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Eat What You Want

Yep, I think we can officially say the holidays are here. That means plenty of Christmas baking, extra treats, specialty coffees (complete with chocolate sauce and whipped cream), and perhaps a little more time being comfy and cozy on the couch.

I think that this holiday, you should eat what you want.

WHAT? A weight loss coach telling you that you should eat what you want? Sweet!

Now, before you fall face first into a slab of figgy pudding, let me explain.

I want you to eat what you want; what you really, truly, honest-to goodness-want.

A lot of extra nibbling and eating happens when we eat things that we don’t truly want (in an effort to avoid the decadent chocolate cheesecake, we overdo the ‘healthy’ hummus and crackers, cheese and fruit, and then pick away at the cheesecake anyway).

Or we eat without stopping to simply ask ourselves “do I want this?”

We have a few samples of treats while standing at the fridge; we grab a sample at the grocery store while in a mad rush for those last few items on the list. While your emotional self doesn’t register this eating as actual eating (you’ll still desire a meal after mindless snacking), your physical self does. In other words, the unnecessary calories actually still count.

So, this holiday simply ask yourself one question before eating:

Do I really want to eat this (list specific food)?

Why did I say specific food? Because if you’re like most people, you’ll often find yourself craving a little something-something when you come home from work (and don’t really know what you want… you just want something sweet!), or you find yourself scouring the kitchen cupboards after the kiddos are in bed. It’s likely that you really don’t want to eat something- you want to cope with another emotion, such as stress, anxiety, or boredom. I’ll give some pointers to help with cravings in a bit.

If the answer is yes (and it often will be). Ask one more time: do I really want this?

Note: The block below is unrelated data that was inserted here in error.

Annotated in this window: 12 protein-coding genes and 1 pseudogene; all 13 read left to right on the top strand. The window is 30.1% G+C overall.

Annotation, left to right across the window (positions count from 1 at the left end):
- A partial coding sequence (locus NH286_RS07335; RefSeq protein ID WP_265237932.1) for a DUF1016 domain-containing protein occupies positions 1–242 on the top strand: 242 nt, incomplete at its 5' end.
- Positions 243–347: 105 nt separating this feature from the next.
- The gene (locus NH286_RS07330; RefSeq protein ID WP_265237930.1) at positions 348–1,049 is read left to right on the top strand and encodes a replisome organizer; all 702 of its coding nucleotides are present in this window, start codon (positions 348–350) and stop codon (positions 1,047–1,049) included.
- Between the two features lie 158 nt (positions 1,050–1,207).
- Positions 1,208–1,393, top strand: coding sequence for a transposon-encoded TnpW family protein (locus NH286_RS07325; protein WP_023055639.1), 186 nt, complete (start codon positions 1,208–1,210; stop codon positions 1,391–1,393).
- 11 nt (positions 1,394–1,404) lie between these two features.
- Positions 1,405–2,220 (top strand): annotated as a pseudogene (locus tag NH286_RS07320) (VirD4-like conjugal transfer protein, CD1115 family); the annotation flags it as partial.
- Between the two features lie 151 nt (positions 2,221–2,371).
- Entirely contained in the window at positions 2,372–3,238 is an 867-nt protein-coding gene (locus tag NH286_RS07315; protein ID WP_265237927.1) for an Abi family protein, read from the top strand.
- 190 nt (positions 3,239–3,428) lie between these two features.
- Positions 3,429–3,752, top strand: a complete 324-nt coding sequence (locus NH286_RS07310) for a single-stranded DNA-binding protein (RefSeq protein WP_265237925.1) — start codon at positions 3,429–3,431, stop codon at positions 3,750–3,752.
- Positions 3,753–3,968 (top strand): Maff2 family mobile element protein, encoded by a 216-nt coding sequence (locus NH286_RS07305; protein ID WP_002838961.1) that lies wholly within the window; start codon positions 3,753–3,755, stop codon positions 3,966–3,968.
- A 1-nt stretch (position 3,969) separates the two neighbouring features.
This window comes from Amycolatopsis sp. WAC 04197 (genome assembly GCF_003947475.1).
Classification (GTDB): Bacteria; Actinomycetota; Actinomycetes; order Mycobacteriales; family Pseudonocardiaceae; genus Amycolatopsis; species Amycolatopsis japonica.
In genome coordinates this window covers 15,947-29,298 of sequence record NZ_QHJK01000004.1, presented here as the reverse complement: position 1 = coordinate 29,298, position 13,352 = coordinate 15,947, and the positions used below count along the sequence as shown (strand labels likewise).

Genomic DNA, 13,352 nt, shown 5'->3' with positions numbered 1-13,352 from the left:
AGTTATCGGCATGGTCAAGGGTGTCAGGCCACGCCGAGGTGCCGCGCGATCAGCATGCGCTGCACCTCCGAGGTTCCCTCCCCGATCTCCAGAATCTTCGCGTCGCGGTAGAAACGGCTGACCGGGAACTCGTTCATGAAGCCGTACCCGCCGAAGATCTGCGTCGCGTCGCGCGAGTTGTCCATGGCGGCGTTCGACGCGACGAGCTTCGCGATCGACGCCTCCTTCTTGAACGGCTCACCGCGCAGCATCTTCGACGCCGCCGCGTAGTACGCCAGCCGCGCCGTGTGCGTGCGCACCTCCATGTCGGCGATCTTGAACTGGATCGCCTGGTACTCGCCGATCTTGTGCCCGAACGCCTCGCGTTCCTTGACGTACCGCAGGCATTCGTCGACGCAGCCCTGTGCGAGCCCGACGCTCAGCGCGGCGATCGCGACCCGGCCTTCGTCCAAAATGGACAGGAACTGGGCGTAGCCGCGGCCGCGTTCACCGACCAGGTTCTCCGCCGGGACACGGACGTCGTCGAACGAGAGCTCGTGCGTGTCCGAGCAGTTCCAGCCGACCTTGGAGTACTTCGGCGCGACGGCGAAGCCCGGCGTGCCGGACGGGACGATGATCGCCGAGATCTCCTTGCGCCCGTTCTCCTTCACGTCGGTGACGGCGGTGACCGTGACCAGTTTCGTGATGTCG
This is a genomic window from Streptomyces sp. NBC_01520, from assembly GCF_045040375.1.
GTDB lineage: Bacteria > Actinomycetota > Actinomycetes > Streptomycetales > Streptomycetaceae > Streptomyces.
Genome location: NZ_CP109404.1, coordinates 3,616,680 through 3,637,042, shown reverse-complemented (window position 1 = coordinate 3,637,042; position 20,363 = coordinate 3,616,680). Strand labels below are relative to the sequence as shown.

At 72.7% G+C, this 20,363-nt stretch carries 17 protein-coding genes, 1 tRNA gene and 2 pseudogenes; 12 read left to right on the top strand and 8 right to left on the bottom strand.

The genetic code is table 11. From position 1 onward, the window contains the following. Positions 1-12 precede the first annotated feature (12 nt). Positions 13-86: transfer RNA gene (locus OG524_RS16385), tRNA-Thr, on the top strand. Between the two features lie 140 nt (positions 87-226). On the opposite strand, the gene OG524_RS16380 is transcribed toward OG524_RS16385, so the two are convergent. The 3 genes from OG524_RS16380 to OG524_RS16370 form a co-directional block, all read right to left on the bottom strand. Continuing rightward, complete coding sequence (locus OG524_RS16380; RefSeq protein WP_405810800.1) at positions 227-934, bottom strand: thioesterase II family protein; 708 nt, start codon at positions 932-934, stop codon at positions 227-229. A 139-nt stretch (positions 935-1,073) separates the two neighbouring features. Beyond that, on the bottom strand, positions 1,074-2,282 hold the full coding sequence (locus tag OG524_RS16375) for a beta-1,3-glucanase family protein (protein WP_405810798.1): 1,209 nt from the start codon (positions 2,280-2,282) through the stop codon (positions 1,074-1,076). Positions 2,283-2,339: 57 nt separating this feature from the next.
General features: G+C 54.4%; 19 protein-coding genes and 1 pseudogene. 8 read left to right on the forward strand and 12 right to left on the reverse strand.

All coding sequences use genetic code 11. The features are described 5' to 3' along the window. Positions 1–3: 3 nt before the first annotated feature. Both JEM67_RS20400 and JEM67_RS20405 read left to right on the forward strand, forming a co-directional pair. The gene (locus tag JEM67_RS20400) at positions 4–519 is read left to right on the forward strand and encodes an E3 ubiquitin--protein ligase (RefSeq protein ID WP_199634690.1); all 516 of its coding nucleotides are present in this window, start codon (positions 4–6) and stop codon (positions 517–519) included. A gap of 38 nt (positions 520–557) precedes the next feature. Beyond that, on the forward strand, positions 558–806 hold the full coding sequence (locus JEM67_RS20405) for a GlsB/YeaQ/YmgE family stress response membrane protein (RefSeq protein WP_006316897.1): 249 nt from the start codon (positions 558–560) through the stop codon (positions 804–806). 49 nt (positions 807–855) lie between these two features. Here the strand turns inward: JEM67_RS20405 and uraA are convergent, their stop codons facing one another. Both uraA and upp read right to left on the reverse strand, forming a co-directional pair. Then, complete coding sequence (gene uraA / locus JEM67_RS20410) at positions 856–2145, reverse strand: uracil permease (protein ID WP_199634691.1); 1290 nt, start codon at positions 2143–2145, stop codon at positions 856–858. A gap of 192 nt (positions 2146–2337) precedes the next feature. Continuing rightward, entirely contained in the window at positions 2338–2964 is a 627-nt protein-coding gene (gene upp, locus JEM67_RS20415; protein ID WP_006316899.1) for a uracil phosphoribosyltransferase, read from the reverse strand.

Now, be honest. If you do really want to eat a specific food, then give it the attention the food deserves. Sit down, and enjoy every bite: the tastes and the textures. So often we say we love food… and think about it all day long, but when it comes time to eat, we do just the opposite. We shovel it into our mouths and hurriedly eat, barely giving ourselves time to chew, while our mind wanders to what we’ll do after we’re done, or while watching the television).

Partway through, pause, and ask “do I really want to keep eating?” At this point, consider how you’re feeling. Do you really want to feel heavy and bloated after over-eating? Are you still enjoying the food as much as you were at the beginning? Are you eating just because you’re bored?

If you really want to keep eating, then keep enjoying your food. If it’s no, then be kind to yourself and save the food for later.

And yes, I get that while this is simple, it’s not necessarily easy. But you’ve done hard things before and feeling good in your body is worth it. 

-With much love and joyful eating,

Tanja x

P.S. While I did focus on the holidays, these strategies are very useful all year round. Eat what you really want, and enjoy it.

P.P.S. Here are a few tips to help you out:

  1. Fuel your body with fat, protein, and fibre. If you skip any of these three nutrients, (especially protein!) you’ll be more inclined to crave a sugary pick me up a few hours later (think coffee and a few Timbits). Fat, protein and fibre help to stabilize your blood sugar and prevent that energy crash. Examples of protein include eggs, Greek yogurt, a high quality protein powder, meat, cheese, cottage cheese, and some soy products.  Healthy fats include nuts, seeds, avocados, olive oil, and coconut oil. Good sources of fibre (with little sugar) are whole grains such as quinoa, slow cooking oats, and veggies.
  2. Keep the ‘crack’ out of the house. If you are ‘addicted’ to a certain food and find that you can’t stop at just a few bites of moderation, be kind to yourself and keep it out of the house.  Even healthy food can be a culprit. For example, a while back I would have a craving and eat 3-4 tablespoons of almond butter (natural and organic, but not portion controlled!) while standing at the kitchen counter. I no longer buy it.
  3. Find another way to cope with your emotions. I get it- this advice is easier said than done. But, usually, cravings occur at consistent times each day, and from the same triggers. For example, it’s been a hard day at work, and you need to unwind. Think of a replacement for using food to de-stress, or for entertainment when you’re bored.  Perhaps a 10 minute stretching session will help you relax, or reading a good book. If you’re bored, create a list of activities you can do to occupy your time.